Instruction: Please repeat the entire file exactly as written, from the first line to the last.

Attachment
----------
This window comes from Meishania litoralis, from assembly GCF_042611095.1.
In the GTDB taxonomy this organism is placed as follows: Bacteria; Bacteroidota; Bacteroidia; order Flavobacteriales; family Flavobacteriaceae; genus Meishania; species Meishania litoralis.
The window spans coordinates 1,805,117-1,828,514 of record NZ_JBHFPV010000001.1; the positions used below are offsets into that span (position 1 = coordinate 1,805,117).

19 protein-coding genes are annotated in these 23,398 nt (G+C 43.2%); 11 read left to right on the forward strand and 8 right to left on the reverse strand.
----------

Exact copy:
This window comes from Meishania litoralis, from assembly GCF_042611095.1.
In the GTDB taxonomy this organism is placed as follows: Bacteria; Bacteroidota; Bacteroidia; order Flavobacteriales; family Flavobacteriaceae; genus Meishania; species Meishania litoralis.
The window spans coordinates 1,805,117-1,828,514 of record NZ_JBHFPV010000001.1; the positions used below are offsets into that span (position 1 = coordinate 1,805,117).

19 protein-coding genes are annotated in these 23,398 nt (G+C 43.2%); 11 read left to right on the forward strand and 8 right to left on the reverse strand.